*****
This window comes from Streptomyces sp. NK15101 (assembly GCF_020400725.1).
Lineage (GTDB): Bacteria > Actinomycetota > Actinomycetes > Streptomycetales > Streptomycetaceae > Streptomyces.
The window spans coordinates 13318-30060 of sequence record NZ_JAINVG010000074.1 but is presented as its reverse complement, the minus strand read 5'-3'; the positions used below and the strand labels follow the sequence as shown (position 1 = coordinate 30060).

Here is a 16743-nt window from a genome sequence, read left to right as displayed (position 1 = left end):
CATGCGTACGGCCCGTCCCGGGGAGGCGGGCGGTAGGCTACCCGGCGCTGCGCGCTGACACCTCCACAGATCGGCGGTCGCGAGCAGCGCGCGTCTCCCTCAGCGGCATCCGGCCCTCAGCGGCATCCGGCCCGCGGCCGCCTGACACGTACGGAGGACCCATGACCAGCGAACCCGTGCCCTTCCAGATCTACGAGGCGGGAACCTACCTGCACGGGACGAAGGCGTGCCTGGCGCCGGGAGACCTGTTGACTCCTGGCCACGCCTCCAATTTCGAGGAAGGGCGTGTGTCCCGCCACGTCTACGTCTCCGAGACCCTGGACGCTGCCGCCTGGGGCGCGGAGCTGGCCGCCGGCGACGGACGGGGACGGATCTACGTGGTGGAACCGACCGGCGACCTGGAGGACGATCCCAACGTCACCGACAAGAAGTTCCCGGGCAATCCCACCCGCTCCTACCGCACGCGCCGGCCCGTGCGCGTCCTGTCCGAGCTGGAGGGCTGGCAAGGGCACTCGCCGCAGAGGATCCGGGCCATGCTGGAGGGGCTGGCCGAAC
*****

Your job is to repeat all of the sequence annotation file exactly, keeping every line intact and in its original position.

This window comes from Streptomyces sp. NK15101 (assembly GCF_020400725.1).
Lineage (GTDB): Bacteria > Actinomycetota > Actinomycetes > Streptomycetales > Streptomycetaceae > Streptomyces.
The window spans coordinates 13318-30060 of sequence record NZ_JAINVG010000074.1 but is presented as its reverse complement, the minus strand read 5'-3'; the positions used below and the strand labels follow the sequence as shown (position 1 = coordinate 30060).

Here is a 16743-nt window from a genome sequence, read left to right as displayed (position 1 = left end):
CATGCGTACGGCCCGTCCCGGGGAGGCGGGCGGTAGGCTACCCGGCGCTGCGCGCTGACACCTCCACAGATCGGCGGTCGCGAGCAGCGCGCGTCTCCCTCAGCGGCATCCGGCCCTCAGCGGCATCCGGCCCGCGGCCGCCTGACACGTACGGAGGACCCATGACCAGCGAACCCGTGCCCTTCCAGATCTACGAGGCGGGAACCTACCTGCACGGGACGAAGGCGTGCCTGGCGCCGGGAGACCTGTTGACTCCTGGCCACGCCTCCAATTTCGAGGAAGGGCGTGTGTCCCGCCACGTCTACGTCTCCGAGACCCTGGACGCTGCCGCCTGGGGCGCGGAGCTGGCCGCCGGCGACGGACGGGGACGGATCTACGTGGTGGAACCGACCGGCGACCTGGAGGACGATCCCAACGTCACCGACAAGAAGTTCCCGGGCAATCCCACCCGCTCCTACCGCACGCGCCGGCCCGTGCGCGTCCTGTCCGAGCTGGAGGGCTGGCAAGGGCACTCGCCGCAGAGGATCCGGGCCATGCTGGAGGGGCTGGCCGAAC